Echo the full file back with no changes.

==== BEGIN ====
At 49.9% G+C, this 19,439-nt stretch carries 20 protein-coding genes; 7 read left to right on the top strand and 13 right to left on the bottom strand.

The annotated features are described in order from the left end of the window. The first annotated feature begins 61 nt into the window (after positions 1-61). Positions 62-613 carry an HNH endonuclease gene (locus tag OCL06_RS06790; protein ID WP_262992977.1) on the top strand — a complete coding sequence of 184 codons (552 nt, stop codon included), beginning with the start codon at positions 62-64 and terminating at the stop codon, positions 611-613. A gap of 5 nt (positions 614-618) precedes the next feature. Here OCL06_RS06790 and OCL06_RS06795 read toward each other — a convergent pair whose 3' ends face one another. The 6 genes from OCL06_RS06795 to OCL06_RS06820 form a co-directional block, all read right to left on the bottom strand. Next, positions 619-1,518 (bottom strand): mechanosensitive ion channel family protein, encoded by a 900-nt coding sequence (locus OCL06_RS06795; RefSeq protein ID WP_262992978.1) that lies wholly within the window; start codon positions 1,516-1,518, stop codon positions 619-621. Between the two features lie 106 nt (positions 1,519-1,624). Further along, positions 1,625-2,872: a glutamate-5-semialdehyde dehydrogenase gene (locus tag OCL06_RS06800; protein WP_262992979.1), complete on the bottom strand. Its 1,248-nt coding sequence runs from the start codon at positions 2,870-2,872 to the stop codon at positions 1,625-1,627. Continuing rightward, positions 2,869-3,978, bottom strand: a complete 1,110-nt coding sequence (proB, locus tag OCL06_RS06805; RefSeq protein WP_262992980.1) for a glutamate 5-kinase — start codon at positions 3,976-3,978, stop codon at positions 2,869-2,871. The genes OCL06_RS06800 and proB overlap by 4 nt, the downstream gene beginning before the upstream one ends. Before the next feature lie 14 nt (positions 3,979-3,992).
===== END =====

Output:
At 49.9% G+C, this 19,439-nt stretch carries 20 protein-coding genes; 7 read left to right on the top strand and 13 right to left on the bottom strand.

The annotated features are described in order from the left end of the window. The first annotated feature begins 61 nt into the window (after positions 1-61). Positions 62-613 carry an HNH endonuclease gene (locus tag OCL06_RS06790; protein ID WP_262992977.1) on the top strand — a complete coding sequence of 184 codons (552 nt, stop codon included), beginning with the start codon at positions 62-64 and terminating at the stop codon, positions 611-613. A gap of 5 nt (positions 614-618) precedes the next feature. Here OCL06_RS06790 and OCL06_RS06795 read toward each other — a convergent pair whose 3' ends face one another. The 6 genes from OCL06_RS06795 to OCL06_RS06820 form a co-directional block, all read right to left on the bottom strand. Next, positions 619-1,518 (bottom strand): mechanosensitive ion channel family protein, encoded by a 900-nt coding sequence (locus OCL06_RS06795; RefSeq protein ID WP_262992978.1) that lies wholly within the window; start codon positions 1,516-1,518, stop codon positions 619-621. Between the two features lie 106 nt (positions 1,519-1,624). Further along, positions 1,625-2,872: a glutamate-5-semialdehyde dehydrogenase gene (locus tag OCL06_RS06800; protein WP_262992979.1), complete on the bottom strand. Its 1,248-nt coding sequence runs from the start codon at positions 2,870-2,872 to the stop codon at positions 1,625-1,627. Continuing rightward, positions 2,869-3,978, bottom strand: a complete 1,110-nt coding sequence (proB, locus tag OCL06_RS06805; RefSeq protein WP_262992980.1) for a glutamate 5-kinase — start codon at positions 3,976-3,978, stop codon at positions 2,869-2,871. The genes OCL06_RS06800 and proB overlap by 4 nt, the downstream gene beginning before the upstream one ends. Before the next feature lie 14 nt (positions 3,979-3,992).